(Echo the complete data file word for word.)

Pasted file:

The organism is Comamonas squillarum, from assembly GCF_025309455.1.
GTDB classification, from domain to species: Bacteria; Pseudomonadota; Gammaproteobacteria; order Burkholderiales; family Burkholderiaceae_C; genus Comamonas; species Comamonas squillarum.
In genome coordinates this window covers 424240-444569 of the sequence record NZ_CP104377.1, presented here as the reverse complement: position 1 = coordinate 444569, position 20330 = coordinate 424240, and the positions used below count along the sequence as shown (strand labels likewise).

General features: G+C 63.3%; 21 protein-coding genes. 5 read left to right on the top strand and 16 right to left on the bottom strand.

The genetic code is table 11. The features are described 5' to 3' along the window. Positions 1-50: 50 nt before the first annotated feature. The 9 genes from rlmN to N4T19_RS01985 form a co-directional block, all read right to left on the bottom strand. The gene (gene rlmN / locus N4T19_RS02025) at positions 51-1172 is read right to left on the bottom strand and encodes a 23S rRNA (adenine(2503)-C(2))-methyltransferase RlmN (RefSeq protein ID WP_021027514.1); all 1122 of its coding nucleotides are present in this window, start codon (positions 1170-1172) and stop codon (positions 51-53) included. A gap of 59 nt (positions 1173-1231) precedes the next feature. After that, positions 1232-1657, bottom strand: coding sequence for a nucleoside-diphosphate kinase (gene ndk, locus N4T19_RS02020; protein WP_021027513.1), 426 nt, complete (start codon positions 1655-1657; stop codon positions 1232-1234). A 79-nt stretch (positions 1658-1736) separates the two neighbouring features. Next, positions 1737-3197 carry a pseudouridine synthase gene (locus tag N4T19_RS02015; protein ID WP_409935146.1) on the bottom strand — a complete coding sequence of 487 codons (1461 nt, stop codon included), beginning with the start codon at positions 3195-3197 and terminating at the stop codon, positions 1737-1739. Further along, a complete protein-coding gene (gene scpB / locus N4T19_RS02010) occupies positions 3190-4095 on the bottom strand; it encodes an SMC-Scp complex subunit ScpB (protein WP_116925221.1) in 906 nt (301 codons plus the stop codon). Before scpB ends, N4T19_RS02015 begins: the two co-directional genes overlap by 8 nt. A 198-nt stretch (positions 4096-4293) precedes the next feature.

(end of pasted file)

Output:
The organism is Comamonas squillarum, from assembly GCF_025309455.1.
GTDB classification, from domain to species: Bacteria; Pseudomonadota; Gammaproteobacteria; order Burkholderiales; family Burkholderiaceae_C; genus Comamonas; species Comamonas squillarum.
In genome coordinates this window covers 424240-444569 of the sequence record NZ_CP104377.1, presented here as the reverse complement: position 1 = coordinate 444569, position 20330 = coordinate 424240, and the positions used below count along the sequence as shown (strand labels likewise).

General features: G+C 63.3%; 21 protein-coding genes. 5 read left to right on the top strand and 16 right to left on the bottom strand.

The genetic code is table 11. The features are described 5' to 3' along the window. Positions 1-50: 50 nt before the first annotated feature. The 9 genes from rlmN to N4T19_RS01985 form a co-directional block, all read right to left on the bottom strand. The gene (gene rlmN / locus N4T19_RS02025) at positions 51-1172 is read right to left on the bottom strand and encodes a 23S rRNA (adenine(2503)-C(2))-methyltransferase RlmN (RefSeq protein ID WP_021027514.1); all 1122 of its coding nucleotides are present in this window, start codon (positions 1170-1172) and stop codon (positions 51-53) included. A gap of 59 nt (positions 1173-1231) precedes the next feature. After that, positions 1232-1657, bottom strand: coding sequence for a nucleoside-diphosphate kinase (gene ndk, locus N4T19_RS02020; protein WP_021027513.1), 426 nt, complete (start codon positions 1655-1657; stop codon positions 1232-1234). A 79-nt stretch (positions 1658-1736) separates the two neighbouring features. Next, positions 1737-3197 carry a pseudouridine synthase gene (locus tag N4T19_RS02015; protein ID WP_409935146.1) on the bottom strand — a complete coding sequence of 487 codons (1461 nt, stop codon included), beginning with the start codon at positions 3195-3197 and terminating at the stop codon, positions 1737-1739. Further along, a complete protein-coding gene (gene scpB / locus N4T19_RS02010) occupies positions 3190-4095 on the bottom strand; it encodes an SMC-Scp complex subunit ScpB (protein WP_116925221.1) in 906 nt (301 codons plus the stop codon). Before scpB ends, N4T19_RS02015 begins: the two co-directional genes overlap by 8 nt. A 198-nt stretch (positions 4096-4293) precedes the next feature.